Of all these players, 16 (4 by each club) were invited to participate in a series of four semi-structured focus groups. These focus groups consisted of both written and spoken elements, with each participant being asked to make a note of any positive or negative experiences associated with participating in the tournament. This was also used to support group discussions and to identify shared experiences.

What They Found

This qualitative study split the results into four unique themes in which the players described their experiences of being involved in a bio-banded tournament. The four themes were:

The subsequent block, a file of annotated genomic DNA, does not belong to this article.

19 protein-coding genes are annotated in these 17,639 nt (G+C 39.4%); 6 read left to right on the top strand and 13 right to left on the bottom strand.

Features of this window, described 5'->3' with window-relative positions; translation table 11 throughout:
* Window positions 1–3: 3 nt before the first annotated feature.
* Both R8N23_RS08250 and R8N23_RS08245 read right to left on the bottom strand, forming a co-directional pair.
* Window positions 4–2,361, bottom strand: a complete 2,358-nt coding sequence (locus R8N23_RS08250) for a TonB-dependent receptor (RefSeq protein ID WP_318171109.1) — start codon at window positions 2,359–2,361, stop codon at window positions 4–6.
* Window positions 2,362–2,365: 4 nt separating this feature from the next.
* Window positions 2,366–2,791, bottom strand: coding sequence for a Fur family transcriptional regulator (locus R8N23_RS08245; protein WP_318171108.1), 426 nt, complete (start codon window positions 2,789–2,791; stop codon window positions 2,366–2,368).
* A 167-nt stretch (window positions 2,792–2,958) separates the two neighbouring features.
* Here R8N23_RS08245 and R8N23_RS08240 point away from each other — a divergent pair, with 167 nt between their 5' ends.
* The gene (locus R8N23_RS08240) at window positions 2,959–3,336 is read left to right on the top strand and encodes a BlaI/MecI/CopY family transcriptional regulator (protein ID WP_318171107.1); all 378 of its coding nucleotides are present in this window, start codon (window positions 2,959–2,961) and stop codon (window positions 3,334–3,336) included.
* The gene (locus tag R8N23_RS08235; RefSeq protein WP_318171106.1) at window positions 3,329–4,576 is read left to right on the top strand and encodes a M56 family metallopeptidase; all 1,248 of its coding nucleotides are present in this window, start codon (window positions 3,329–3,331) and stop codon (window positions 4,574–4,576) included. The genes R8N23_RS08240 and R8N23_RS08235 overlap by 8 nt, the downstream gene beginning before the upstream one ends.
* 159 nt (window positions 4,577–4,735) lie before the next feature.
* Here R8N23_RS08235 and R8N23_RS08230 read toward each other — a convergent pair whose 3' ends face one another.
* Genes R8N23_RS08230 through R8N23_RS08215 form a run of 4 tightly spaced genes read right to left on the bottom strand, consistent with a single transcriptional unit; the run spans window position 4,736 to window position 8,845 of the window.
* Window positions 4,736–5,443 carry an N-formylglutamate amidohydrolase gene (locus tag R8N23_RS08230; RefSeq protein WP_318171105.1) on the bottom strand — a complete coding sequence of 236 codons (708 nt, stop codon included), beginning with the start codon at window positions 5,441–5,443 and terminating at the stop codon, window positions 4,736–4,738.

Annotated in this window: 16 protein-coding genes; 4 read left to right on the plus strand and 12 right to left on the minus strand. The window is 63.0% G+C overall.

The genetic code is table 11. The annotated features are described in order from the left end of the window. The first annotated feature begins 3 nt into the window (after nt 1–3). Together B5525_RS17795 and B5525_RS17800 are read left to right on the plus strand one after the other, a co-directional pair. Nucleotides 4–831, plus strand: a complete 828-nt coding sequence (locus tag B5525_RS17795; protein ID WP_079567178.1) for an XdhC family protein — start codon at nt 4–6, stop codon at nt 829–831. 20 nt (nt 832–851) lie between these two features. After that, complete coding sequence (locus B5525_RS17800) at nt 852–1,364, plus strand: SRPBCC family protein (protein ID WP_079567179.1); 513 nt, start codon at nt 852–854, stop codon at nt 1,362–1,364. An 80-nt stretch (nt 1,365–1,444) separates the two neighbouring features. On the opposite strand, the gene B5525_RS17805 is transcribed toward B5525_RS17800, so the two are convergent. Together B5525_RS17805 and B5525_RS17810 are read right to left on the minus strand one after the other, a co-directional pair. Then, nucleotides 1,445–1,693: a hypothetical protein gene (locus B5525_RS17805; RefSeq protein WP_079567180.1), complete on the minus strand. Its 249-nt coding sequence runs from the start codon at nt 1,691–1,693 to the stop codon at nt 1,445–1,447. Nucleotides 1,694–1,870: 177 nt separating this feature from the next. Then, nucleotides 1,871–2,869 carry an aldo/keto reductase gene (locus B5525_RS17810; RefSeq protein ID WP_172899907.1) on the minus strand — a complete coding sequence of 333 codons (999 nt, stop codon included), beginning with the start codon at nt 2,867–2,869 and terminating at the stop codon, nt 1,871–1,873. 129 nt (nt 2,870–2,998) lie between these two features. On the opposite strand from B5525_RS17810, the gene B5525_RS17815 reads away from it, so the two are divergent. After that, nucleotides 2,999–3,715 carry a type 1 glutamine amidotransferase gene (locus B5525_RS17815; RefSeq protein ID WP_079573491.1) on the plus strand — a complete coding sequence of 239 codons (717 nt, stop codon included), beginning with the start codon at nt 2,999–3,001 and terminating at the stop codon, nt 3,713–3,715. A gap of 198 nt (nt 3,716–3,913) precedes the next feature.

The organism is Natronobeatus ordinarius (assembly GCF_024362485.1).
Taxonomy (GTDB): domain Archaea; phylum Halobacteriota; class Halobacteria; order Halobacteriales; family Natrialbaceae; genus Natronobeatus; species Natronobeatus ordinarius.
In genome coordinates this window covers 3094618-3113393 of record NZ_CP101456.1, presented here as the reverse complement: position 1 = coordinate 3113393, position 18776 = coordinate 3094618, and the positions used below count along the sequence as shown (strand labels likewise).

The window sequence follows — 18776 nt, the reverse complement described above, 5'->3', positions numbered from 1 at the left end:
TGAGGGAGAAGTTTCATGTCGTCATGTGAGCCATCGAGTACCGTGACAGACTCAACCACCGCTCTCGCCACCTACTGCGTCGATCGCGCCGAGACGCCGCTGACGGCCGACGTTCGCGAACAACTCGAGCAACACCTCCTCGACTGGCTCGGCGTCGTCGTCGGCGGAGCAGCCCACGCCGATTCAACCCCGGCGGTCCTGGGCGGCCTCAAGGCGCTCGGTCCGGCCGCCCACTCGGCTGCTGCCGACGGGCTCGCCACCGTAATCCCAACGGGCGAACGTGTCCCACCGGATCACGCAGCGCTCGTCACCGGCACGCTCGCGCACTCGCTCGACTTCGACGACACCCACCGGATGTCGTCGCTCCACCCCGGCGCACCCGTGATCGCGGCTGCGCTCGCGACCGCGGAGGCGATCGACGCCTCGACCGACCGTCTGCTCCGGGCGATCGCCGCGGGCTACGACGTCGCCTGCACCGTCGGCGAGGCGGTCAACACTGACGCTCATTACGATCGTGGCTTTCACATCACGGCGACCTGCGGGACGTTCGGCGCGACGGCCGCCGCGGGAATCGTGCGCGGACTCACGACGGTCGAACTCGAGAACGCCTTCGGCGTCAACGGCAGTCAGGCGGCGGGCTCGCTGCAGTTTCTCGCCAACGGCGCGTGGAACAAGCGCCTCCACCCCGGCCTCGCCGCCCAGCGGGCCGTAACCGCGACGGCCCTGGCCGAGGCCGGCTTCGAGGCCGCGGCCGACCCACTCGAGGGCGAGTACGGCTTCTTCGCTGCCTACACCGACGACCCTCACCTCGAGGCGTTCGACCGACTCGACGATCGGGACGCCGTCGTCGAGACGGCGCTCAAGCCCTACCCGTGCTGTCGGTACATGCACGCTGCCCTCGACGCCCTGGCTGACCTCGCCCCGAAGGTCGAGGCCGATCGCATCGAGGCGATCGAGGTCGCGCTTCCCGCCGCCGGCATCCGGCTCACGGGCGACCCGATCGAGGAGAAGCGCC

1. Physical Development
Players suggested that this tournament encouraged a fairer playing field, with both early- and late-maturing players believing that bio-banding encouraged a style of play that was more tactically and technically orientated. This may serve as a great way to reduce injury and ensure participation in children.

2. Technical and Tactical Development
Players reported that freedom and opportunity were greater than “normal” football games, with players feeling more able to demonstrate their technical and tactical strengths. In addition, players outlined that they altered their style of play to accommodate younger players in their “band”.

3. Psychosocial Development